Eric’s extensive laying out of the underlying issues in SLA is great but would need a lot of unpacking for teachers not conversant with linguistics. I would love to see a discussion on the listserv for those interested. If you’re not interested, hit delete. Nevertheless, one problem I’ve seen is the drift I’ve spoken of where tprs teachers filter in more and more “neat ideas” which interfere with the acquisition process. Many of these “neat ideas” are based in legacy methods.
One thing Eric said that I’ve always wanted to say but couldn’t word it right is “But practically speaking, we could not know every students’ current level of competence in order to know precisely what input they needed. Hence, an important pedagogical principle is to cast a large net of grammatical structures (non-targeted/unsheltered grammar).” IOW, the old i+1 problem: how do you know what the learner’s i is? If you don’t know it, how do you pitch the input to get the 1 of i+1? Krashen has always said (I just finished the Taipei Lectures and have more to say on those). that each learner will find his i+1 in the input if there is enough of it. Yes, going to Bavaria and hearing masses of German all day won’t get you i+1, but functioning in the society will put you in situations where you’ll get some i
The nut of this post to me is this:
“Targeting and testing what does not exist, but is rather the product of abstract properties and values, i.e. underlying principles, parameters, and features, doesn’t make any sense.”
If I could pinpoint a reason for drift in tprs teaching (CI in general), it would be the lingering belief that when a linguist breaks a language down into a set of procedures we call rules, a retrofit action will teach the language, when in fact people do not store the abstract properties and values in their brains the way textbooks lay them out. In fact, textbooks don’t lay out abstract properties and values, just a set of rules: add a Y and that gives you past tense. People don’t acquire past tense that way, nor do they store it in their brain that way. How they do is as yet unknown..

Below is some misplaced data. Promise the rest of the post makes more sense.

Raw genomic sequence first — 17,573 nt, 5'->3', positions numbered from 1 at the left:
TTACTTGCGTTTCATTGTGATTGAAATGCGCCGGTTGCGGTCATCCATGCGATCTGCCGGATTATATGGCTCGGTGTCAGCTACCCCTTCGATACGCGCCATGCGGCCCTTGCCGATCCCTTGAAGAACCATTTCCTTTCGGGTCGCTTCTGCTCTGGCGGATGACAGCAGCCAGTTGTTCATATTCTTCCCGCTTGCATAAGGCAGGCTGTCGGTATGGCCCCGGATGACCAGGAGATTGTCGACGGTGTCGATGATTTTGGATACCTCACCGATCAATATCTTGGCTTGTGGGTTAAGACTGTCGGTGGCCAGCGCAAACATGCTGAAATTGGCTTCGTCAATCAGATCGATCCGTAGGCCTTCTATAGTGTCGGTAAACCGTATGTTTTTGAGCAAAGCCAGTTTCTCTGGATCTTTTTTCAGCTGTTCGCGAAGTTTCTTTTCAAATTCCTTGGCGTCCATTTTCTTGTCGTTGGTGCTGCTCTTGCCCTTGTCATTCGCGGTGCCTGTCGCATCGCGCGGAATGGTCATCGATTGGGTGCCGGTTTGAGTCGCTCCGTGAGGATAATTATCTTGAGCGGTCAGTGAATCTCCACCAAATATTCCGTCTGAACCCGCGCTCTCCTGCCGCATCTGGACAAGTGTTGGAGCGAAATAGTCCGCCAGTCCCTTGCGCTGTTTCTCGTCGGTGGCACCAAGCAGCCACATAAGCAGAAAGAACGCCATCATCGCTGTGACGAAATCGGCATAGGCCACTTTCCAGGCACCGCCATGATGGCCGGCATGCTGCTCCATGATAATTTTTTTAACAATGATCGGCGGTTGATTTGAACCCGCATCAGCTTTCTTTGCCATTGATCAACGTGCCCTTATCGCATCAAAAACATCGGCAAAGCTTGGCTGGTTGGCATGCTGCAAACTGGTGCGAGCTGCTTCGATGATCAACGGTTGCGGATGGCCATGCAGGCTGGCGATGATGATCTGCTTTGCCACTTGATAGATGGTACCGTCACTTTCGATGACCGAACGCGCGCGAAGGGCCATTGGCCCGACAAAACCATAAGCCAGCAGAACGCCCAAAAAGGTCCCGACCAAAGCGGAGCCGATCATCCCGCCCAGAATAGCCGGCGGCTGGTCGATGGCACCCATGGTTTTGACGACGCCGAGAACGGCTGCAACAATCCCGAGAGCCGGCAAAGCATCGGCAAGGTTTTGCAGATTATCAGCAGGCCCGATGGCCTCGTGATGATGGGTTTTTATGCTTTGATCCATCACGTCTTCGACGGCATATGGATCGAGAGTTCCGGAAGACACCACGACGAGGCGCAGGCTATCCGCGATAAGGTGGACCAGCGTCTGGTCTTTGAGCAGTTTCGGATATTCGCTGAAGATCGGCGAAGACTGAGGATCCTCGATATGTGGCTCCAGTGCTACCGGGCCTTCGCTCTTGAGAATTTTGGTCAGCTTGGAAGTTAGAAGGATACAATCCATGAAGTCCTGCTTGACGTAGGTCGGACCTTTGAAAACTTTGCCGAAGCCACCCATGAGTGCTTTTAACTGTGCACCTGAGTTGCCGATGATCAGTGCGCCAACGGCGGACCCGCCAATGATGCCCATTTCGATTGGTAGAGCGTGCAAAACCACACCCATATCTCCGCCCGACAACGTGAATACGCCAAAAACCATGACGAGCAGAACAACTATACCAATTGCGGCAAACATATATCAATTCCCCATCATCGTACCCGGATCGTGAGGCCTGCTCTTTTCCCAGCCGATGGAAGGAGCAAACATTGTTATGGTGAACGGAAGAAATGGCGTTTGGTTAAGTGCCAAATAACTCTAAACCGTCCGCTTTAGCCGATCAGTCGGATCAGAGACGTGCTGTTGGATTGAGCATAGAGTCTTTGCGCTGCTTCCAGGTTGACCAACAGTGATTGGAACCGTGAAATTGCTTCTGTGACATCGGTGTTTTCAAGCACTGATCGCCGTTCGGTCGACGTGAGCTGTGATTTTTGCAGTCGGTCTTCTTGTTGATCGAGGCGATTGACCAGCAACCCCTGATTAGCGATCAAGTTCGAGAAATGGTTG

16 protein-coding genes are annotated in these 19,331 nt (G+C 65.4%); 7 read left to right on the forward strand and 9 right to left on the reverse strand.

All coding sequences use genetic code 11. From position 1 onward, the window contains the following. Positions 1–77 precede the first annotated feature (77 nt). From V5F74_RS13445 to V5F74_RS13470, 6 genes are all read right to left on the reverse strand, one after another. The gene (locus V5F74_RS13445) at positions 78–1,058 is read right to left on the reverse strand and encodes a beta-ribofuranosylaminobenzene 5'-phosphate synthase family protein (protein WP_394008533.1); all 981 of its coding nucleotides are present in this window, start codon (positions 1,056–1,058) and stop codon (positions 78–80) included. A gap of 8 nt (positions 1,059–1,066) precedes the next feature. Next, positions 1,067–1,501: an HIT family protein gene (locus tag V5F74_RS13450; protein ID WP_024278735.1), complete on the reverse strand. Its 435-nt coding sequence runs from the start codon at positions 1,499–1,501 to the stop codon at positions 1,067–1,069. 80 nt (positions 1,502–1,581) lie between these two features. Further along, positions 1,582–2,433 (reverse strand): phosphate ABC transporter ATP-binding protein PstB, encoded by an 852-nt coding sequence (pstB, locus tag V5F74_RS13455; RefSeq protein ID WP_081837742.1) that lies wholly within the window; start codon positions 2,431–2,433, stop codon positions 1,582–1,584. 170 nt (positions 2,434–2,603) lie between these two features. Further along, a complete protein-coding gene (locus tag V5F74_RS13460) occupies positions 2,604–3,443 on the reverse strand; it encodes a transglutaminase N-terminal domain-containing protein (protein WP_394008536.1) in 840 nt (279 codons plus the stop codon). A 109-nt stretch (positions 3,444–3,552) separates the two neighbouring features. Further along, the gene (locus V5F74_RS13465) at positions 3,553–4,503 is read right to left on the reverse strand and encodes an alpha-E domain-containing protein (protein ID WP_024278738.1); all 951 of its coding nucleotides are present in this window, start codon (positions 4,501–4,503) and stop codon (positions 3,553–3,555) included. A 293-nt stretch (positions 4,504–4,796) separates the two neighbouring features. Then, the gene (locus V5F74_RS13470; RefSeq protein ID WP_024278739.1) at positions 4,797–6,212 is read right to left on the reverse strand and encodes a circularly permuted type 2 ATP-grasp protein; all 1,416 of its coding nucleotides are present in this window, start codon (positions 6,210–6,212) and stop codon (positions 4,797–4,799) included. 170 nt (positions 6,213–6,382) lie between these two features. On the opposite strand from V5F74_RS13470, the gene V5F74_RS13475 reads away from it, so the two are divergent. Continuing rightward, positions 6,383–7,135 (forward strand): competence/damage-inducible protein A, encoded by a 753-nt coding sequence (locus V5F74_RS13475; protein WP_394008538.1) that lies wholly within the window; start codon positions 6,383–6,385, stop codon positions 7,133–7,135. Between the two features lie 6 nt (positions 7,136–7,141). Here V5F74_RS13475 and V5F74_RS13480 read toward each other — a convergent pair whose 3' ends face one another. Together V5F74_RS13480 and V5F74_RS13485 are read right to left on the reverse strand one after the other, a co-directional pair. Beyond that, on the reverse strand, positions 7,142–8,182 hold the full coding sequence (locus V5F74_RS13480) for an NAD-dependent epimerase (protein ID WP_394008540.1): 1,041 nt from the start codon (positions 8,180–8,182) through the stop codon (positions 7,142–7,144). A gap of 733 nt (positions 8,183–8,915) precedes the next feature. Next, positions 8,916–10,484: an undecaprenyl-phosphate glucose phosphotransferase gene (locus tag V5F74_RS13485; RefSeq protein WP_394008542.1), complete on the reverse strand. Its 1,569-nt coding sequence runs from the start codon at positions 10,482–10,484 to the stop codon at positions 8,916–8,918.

Eric says: “My understanding is that there are features, which are carried within the lexicon, that determine sentence structure” This has huge implications and I don’t think Eric is suggesting that fl teachers have to delve this deeply into linguistics, but this one approach to how we construct well-formed sentences is very interesting. I’m implementing it in a very slipshod way in my study of Norwegian and Greek, focusing on vocabulary rather than grammar (my wont is to obsess over grammar, but recently I’ve managed to shift my focus to vocabulary). You don’t have to know what a ditransitive verb is (Word doesn’t like ditransitive despite its being very common in linguistic terminology) to teach a language, but you should understand that the Language Acquisition Device works and trust it to work on the input you provide, including ditransitive verbs..